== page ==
Relationships are entertaining and they can be complex! They come with rewards, responsibilities, and risks. The new indie film “Don’t Marry Griff” provides a dramatic entertainment experience demonstrating the true meaning of “it’s complicated.”
In “Don’t Marry Griff,” the long-term close friendship between Lyodell Archer (Steven L.Coard) and best friend Sutton Brown (Chris DeLoatch) is shaken to its very core when Sutton confesses his love to Lyodell. Things get complicated because he chooses to reveal his love just as Lyodell is about to marry his fiancé Griffith Lowell (JR Rolley) who is already suspicious of their relationship.
The Kinkster MAG team had the pleasure of interviewing the film’s director and writer (and cast member) Steven L. Coard to learn more about him, his artistic endeavors, and the film which is set for national release on November 18, 2016.
Born in North Carolina, Coard spent much of his formative adolescent years between there and Brooklyn, where his family moved. Inspired by the stories and music of the musical Ragtime, his early aspirations were to be the next Broadway star. Trying his hand at acting he came to realize there were limited opportunities in North Carolina.
Arriving in NYC, Coard landed a small role in the independent film The Get Em Girlz. (ShyFine Ent). Shortly thereafter he decided to put aside his dreams of becoming the next leading man in Hollywood and decided to focus on comedy. And poof, the character named I’Wante Diamond was created.
I’Wante has performed heavily throughout the comedy club circuit and was named new comedian of the 2011 competition at The Broadway Comedy Club. He has also performed in Stand up NY, The New York Comedy Club, C.B Comedy Club, The Nexus Lounge, and the world famous Apollo Theater. In comedy, Coard has become known for his unique mocking of the urban lifestyle and popular commercial culture.
Having many years of experience in corporate America, Coard has learned the ropes and made it his mission to learn all the rules. He’s taken what he’s learned, created his own company Color of Love Production Studio, where he is in full control of his artistic vision and the company’s operations.
Self-labeled an “illusion artist,” he says comedy is challenging. However, he successfully seems to leave his signature comedic twist in his works. He explained that even when presenting serious issues in his works, the comedy can come from taking the seriousness and playing it up and making it over the top and giving you something to think about.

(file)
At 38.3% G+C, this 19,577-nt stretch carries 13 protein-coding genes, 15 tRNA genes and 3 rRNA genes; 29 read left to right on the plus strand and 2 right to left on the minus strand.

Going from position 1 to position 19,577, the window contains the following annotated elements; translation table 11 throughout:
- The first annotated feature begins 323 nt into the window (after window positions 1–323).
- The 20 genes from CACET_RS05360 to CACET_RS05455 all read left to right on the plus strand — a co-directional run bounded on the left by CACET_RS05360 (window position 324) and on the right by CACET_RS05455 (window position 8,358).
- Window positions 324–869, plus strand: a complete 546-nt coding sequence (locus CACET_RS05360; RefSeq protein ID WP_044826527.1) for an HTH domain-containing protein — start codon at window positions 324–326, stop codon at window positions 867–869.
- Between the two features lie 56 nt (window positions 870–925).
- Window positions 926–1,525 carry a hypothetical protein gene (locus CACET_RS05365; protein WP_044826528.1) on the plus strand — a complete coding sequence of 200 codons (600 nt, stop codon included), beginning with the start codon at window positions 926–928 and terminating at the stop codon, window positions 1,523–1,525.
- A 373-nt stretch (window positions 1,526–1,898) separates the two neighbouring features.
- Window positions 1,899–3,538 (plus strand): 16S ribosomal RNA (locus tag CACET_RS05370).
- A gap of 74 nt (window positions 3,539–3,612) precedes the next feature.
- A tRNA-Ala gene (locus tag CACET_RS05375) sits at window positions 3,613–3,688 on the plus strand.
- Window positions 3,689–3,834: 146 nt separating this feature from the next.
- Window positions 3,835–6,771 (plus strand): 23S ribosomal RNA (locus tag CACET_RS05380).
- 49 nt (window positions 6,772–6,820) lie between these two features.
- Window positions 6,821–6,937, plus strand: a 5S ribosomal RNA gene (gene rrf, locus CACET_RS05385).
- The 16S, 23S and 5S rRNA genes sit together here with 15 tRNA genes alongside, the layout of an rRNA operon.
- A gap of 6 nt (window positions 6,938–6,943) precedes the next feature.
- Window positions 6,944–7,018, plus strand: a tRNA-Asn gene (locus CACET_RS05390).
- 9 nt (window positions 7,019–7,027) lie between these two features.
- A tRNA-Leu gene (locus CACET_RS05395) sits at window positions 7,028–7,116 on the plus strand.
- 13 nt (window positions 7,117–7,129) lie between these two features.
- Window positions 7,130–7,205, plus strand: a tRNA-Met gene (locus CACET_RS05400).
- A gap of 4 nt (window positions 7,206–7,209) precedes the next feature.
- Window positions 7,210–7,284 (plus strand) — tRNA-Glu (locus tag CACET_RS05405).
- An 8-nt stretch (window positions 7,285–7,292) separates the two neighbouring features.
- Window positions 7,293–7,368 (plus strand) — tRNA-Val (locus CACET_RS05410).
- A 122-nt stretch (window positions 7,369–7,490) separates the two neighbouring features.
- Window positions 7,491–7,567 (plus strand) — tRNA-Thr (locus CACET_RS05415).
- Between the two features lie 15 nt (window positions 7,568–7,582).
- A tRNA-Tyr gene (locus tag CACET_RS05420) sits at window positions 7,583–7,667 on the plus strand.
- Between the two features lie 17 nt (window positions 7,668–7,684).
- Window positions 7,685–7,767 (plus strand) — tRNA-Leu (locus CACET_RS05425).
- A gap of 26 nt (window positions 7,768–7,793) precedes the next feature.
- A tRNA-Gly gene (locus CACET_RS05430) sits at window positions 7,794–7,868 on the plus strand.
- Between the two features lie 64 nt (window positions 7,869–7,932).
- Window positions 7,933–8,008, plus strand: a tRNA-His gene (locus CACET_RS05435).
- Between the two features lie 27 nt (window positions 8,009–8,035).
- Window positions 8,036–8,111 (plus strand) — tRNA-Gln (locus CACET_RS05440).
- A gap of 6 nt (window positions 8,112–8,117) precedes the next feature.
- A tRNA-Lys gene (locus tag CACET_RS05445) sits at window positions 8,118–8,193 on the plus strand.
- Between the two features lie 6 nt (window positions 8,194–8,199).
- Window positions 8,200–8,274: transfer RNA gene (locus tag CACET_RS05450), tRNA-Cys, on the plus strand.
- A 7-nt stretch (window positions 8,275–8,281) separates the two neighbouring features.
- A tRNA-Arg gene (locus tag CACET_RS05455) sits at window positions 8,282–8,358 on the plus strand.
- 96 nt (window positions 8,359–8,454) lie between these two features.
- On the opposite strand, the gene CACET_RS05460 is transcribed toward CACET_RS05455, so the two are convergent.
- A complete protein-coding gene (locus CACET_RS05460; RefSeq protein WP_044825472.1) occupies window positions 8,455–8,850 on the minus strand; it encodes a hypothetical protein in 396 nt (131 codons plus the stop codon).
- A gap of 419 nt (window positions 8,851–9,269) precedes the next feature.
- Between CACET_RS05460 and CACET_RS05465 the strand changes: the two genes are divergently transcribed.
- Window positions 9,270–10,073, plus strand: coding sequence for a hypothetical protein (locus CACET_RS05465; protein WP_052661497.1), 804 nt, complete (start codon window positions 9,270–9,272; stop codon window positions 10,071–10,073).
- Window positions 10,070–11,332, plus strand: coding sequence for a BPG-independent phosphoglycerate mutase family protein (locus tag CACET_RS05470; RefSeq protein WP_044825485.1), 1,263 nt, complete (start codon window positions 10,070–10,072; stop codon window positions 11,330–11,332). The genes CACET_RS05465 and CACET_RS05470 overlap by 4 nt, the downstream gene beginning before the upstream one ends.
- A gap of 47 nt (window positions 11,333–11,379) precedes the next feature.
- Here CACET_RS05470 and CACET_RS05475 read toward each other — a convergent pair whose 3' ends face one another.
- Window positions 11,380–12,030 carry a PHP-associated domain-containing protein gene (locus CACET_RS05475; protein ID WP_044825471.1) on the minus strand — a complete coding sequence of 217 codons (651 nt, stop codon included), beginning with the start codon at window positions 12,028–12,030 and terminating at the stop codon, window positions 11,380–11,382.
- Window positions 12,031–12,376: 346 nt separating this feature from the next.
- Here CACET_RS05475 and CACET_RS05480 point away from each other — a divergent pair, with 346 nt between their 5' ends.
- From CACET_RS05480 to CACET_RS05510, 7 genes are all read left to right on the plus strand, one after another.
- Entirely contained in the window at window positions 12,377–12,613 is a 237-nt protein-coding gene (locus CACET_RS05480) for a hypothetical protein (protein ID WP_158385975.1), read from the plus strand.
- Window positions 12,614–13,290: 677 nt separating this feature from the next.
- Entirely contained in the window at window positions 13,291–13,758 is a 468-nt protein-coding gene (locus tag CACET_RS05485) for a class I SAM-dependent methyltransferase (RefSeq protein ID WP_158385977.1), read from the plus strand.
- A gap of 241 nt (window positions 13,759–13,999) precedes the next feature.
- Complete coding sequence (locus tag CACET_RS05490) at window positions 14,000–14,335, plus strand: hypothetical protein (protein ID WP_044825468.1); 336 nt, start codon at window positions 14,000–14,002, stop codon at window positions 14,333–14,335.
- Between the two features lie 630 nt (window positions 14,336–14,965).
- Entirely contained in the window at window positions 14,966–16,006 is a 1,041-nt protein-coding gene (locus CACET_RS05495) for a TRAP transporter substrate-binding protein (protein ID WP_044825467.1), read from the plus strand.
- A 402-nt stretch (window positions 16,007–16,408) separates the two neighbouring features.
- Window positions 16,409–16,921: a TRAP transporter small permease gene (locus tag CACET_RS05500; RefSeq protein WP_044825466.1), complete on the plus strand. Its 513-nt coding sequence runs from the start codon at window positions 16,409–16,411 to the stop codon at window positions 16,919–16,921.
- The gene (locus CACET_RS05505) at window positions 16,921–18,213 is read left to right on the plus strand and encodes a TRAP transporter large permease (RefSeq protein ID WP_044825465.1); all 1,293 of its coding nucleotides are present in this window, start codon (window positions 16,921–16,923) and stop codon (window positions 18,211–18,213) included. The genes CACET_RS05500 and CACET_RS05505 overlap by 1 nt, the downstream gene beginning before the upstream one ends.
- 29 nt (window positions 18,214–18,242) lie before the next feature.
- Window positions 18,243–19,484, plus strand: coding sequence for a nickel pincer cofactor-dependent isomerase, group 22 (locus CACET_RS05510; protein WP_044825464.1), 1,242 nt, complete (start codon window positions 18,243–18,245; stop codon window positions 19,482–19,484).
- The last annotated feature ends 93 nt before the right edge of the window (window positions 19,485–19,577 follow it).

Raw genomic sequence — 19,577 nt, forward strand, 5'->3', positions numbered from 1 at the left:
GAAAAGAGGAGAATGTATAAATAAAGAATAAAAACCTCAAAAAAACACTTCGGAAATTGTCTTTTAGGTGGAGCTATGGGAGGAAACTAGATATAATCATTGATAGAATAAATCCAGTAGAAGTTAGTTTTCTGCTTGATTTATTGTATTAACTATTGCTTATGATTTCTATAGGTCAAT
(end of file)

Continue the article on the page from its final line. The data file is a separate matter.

Much of Coard’s inspiration comes from the entertaining and sometimes troubling stories of his family. Like many artists he goes right to what he knows finding those shared experiences which will resonate most with others. When developing “Don’t Marry Griff,” he drew from the experiences and tales from a very close family member. He admits there are also some elements from his personal experiences as well. He takes those life experiences and transforms them into a modern day, relevant, and important example of what we ALL deal with in relationships and family no matter who you are.
We shared our thoughts from a previous Kinkster MAG article, “Tyler Perry is Failing Black Gay Men” where we opined how African-American gay male characters on television are widely cast in situations that are less than favorable. We compared that opinion to “Don’t Marry Griff” where Coard offers a highly refreshing portrayal and honest dialogue between and among African-American gay men who are NOT on the DL and who are NOT being tossed aside by their family for coming out, but rather they are shown as out, strong, African-American men dealing with real, authentic relationships among their their family and friends.
We also shared with him that even our heterosexual, Latina/African-American female friend was in awe by the presentation of gay African-American characters dealing with day-to-day issues including domestic abuse, family responsibilities, social status struggles, love, and friendships some of which she thought were not relevant in the gay community.
Coard says, “I have always dreamed of the day when I could produce my own independent film for the gay African-American community. I aim to create unique and original stories that will hopefully unite our community.” Through his work Coard is telling stories relevant to a range of people and experiences and he’s not using some of the typical, repetitive content or styles that are out there.
Other recent works from Coard include Heartbreaks and Soulmates (2016) and upcoming Raye (2017). When asked how “Don’t Marry Griff” compares to his other works, he said that a common theme is love. Coard says he is “addicted to love.” He believes that it’s out there for everyone and it’s much easier for people to obtain than they think. He says that oftentimes people use fear of rejection as an excuse for not going after what they want. We agree, ya gotta put yourself out there.
As we wrapped up our conversation, in typical Kinkster MAG fashion, we had to ask our signature question, “What is something you have done that would be considered edgy, unconventional, or tight-lipped?” Hesitantly, Coard said, “Well, I recently discovered some online content so enjoyable I had to stock up on Bounty paper towels.” We left it at that!
The film “Don’t Marry Griff” releases nationally on November 18, 2016 on Color of Love Production Studios.
Kinkster MAG readers are invited to attend a free screening of the film where they can meet the members of the cast in person: Saturday, November 5, 1:00-3:00 pm — RSVP NOW!
And if you like “Don’t Marry Griff,” you’re in luck! Coard gave us the exclusive news that this is only the first film of a trilogy! More will be revealed with Lyodell, Sutton, and Griff so stay tuned!
This article co-authored by John S. Myers.